They’re older and grayer now. Less daring. They’ve developed habits like playing pinochle, starting every sentence with “I remember when …” - and running Bloomsday.
They met in front of the Spokane Convention Center, sporting old race T-shirts as family members snapped Kodak memories.
They’re Bloomies who have completed all 19 races, a badge of honor held by only about 150 runners.
Seventy-nine of them gathered Sunday morning to run the old course, a special tribute organized by Bloomsday officials.
“They’ve done something nobody else has done,” said Lori Shauvin, who coordinated the event. “We just wanted to do something for their 20th race.”
Many started reminiscing the moment they arrived at the starting line.
Ken Hendrix, 74, talked about the year his appendix was removed and he still ran Bloomsday “just to keep up a streak.”
Jon Gardner, 58, remembered the first race, when he felt like he was running a marathon. “I was happy when I ran a mile,” he said. “I was glad it was over and I was still upright.”
Gene Hyde, 67, said there wasn’t a parking problem in the old days like there is now. He takes the bus.
By the time race founder Don Kardong signaled the group to start the race on Sunday, many were well into their Bloomsday autobiographies.
At 9:15 a.m., the runners were off.
They blitzed down Spokane Falls Boulevard, wound through downtown streets, then headed across the Maple Street Bridge. The sun was comforting; warm rays glinted off neon-colored hats and white hair.
There were no crowds of spectators mobbing the sidewalks, no people in their yards egging them on. Just a few drivers who honked in tribute, and two aid stations, where volunteers from the Road Racers clapped and played the “Rocky” theme song on a boombox.
A few stopped on Summit Boulevard to take in the view - a sight they’ve missed since 1980. That’s when the course was changed amid fears the Maple Street Bridge could collapse under the bouncing weight of thousands of runners.
This time, the runners took their time. There was no hurry to finish. The run wasn’t timed, and many wanted to save their energy for Bloomsday next Sunday.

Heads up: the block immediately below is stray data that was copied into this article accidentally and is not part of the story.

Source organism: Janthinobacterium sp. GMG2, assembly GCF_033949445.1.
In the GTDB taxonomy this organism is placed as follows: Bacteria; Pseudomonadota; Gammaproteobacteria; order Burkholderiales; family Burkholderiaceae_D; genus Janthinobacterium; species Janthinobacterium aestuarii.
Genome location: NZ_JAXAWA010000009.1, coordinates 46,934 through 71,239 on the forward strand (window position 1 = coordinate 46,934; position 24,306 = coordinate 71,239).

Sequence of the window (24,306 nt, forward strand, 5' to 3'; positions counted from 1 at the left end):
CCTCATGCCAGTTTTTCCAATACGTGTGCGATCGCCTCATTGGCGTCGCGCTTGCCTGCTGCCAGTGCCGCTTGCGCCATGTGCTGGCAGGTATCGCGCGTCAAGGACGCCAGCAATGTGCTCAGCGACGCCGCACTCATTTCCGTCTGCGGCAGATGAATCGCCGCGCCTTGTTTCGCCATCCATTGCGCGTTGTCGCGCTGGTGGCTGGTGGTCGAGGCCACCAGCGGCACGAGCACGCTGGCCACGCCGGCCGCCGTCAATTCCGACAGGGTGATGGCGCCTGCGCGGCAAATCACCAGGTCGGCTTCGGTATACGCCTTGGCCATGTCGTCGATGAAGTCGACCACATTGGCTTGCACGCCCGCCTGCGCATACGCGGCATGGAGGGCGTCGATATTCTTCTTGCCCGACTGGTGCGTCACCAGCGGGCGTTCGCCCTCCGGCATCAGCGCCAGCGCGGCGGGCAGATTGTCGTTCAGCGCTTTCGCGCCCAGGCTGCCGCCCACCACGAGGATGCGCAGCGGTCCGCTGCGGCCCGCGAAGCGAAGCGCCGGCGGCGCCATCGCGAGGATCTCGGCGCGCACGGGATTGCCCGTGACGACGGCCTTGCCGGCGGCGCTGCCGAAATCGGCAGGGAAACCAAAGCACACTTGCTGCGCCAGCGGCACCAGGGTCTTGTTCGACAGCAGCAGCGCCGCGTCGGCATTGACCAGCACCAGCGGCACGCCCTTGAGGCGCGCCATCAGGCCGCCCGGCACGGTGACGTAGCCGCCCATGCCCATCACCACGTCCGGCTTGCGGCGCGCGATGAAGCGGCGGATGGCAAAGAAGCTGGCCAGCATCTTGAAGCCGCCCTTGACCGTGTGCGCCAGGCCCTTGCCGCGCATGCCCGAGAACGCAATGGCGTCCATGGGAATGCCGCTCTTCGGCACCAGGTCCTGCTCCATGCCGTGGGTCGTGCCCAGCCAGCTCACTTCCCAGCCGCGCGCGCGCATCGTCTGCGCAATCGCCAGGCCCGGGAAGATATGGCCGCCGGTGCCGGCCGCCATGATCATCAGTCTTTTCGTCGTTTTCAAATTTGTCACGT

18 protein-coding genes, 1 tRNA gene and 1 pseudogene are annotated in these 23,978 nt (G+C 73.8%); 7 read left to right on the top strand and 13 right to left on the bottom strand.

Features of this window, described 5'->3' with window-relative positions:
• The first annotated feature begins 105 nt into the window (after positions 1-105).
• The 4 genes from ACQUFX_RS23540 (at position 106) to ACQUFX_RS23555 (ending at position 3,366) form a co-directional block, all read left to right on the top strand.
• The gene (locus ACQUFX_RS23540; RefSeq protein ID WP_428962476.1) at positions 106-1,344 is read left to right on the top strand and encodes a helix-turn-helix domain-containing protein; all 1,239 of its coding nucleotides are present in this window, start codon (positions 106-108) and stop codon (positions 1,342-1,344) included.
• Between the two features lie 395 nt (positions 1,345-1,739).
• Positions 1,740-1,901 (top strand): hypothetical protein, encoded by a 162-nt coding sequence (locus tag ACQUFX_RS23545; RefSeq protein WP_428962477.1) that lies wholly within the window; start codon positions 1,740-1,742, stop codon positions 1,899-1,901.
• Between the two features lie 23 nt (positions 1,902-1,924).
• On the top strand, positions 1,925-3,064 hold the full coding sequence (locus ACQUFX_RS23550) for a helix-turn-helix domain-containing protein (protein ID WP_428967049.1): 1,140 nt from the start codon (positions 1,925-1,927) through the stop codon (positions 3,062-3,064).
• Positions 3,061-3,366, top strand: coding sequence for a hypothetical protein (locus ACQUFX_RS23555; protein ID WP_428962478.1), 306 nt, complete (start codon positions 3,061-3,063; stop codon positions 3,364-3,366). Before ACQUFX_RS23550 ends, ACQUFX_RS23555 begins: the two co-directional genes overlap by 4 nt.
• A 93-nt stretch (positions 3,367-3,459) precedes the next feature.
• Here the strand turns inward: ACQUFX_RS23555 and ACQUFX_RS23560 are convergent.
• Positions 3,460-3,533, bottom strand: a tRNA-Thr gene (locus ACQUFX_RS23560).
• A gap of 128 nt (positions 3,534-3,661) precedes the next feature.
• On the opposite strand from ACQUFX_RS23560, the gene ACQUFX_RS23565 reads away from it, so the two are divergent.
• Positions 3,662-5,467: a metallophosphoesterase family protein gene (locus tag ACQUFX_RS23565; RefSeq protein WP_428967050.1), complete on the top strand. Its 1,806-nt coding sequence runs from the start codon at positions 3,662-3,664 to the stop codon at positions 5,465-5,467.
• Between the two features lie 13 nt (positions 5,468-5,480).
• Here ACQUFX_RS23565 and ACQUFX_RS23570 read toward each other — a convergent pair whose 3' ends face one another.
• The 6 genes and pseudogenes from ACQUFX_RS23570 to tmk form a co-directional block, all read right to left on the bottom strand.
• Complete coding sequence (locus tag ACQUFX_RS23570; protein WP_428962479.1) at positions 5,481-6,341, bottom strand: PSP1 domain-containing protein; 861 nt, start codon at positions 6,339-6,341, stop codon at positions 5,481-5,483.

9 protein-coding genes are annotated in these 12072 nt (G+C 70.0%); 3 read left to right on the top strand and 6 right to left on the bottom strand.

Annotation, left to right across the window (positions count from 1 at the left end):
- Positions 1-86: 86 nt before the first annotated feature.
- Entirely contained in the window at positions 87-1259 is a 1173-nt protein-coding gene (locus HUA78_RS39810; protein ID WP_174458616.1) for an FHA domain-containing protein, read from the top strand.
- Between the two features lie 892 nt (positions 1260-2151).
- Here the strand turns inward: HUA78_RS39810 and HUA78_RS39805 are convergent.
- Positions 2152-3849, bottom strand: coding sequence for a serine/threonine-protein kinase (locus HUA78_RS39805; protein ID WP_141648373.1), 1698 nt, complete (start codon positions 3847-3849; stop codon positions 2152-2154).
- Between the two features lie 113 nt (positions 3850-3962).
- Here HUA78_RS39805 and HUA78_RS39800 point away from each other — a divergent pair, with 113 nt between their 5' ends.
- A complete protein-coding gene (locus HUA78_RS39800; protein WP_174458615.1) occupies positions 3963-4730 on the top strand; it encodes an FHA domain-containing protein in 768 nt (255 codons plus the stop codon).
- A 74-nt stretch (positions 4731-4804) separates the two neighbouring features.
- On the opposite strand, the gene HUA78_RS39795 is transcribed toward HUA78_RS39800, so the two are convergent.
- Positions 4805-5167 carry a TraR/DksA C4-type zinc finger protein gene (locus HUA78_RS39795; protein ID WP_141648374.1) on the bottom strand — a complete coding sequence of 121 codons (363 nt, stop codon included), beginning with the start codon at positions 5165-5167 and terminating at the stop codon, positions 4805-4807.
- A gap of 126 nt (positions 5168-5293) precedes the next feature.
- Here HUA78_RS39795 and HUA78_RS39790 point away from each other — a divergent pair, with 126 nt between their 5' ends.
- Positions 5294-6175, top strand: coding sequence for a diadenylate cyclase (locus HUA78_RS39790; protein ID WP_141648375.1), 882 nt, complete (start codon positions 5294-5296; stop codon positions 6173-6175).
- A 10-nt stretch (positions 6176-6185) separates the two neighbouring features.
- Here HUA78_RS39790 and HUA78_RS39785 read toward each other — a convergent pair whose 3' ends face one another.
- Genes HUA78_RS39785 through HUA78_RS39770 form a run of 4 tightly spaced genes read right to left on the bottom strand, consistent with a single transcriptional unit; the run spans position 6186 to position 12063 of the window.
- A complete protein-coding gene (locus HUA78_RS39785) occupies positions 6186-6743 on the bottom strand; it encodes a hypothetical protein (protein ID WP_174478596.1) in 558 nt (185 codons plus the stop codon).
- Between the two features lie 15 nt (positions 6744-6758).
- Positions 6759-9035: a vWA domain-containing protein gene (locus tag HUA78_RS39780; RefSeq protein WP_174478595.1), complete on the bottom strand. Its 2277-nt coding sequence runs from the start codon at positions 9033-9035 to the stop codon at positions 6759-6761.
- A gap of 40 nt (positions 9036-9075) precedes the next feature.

Around noon, the last of the Bloomies, Lowell Corbin, ambled across an imaginary finish line.
He wore a blue-and-red striped bandanna, baby-blue jogging pants and a pouch around his waist that carried a can of Diet Coke.
He has continued his own Bloomsday tradition. For 19 years, he has run toting a can of soda.
“About halfway through the race, you need a little boost,” the 70-year-old retired schoolteacher said. “That caffeine gives you the kick you need to finish.”
There was no special ceremony at the end, just an intimate party in the park, where runners swapped battle stories and updated one another on children and grandchildren.
It was like a high school reunion, with sliced oranges, sugar cookies and endless reminiscing.
Don Migliuri, 49, ran Sunday’s race about 30 minutes faster than the first Bloomsday. Back then, he was ill-prepared for the annual run.
“I had a big meal of pancakes and coffee, and I hadn’t trained more than five miles,” he said.
Like most of the other runners Sunday, Migliuri couldn’t remember much about past races, but he’s proud of his accomplishments.
“There’s a blend of memories,” Migliuri said. “But being able to have 20 years sustains you. It makes you want to keep going.”
Dan O’Meara, 47, was excited to see so many people show up for the event.
“There’s more gray hairs and less hair,” O’Meara said. “But we’re all in shape.”
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